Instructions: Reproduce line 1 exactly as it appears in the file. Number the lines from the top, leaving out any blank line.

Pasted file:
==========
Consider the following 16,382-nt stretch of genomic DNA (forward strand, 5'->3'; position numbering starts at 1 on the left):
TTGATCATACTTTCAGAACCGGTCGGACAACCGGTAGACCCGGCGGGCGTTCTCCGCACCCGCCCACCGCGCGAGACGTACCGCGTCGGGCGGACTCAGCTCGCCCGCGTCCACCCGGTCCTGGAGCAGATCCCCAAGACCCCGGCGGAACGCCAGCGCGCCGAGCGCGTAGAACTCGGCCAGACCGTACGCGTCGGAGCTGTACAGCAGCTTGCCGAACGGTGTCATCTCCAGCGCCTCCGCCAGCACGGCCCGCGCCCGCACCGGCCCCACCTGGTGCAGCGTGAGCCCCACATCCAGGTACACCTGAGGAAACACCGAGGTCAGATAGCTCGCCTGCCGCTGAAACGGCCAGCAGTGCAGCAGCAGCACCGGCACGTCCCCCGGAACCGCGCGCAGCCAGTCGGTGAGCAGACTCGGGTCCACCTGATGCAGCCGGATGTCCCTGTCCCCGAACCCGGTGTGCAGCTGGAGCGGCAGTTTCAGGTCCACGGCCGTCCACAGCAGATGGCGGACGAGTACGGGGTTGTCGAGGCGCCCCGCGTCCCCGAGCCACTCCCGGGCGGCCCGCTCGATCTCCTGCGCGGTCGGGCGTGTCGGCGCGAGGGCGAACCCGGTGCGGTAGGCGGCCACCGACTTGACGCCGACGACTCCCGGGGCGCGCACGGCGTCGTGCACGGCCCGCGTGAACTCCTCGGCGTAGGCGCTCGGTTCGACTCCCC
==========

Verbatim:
Consider the following 16,382-nt stretch of genomic DNA (forward strand, 5'->3'; position numbering starts at 1 on the left):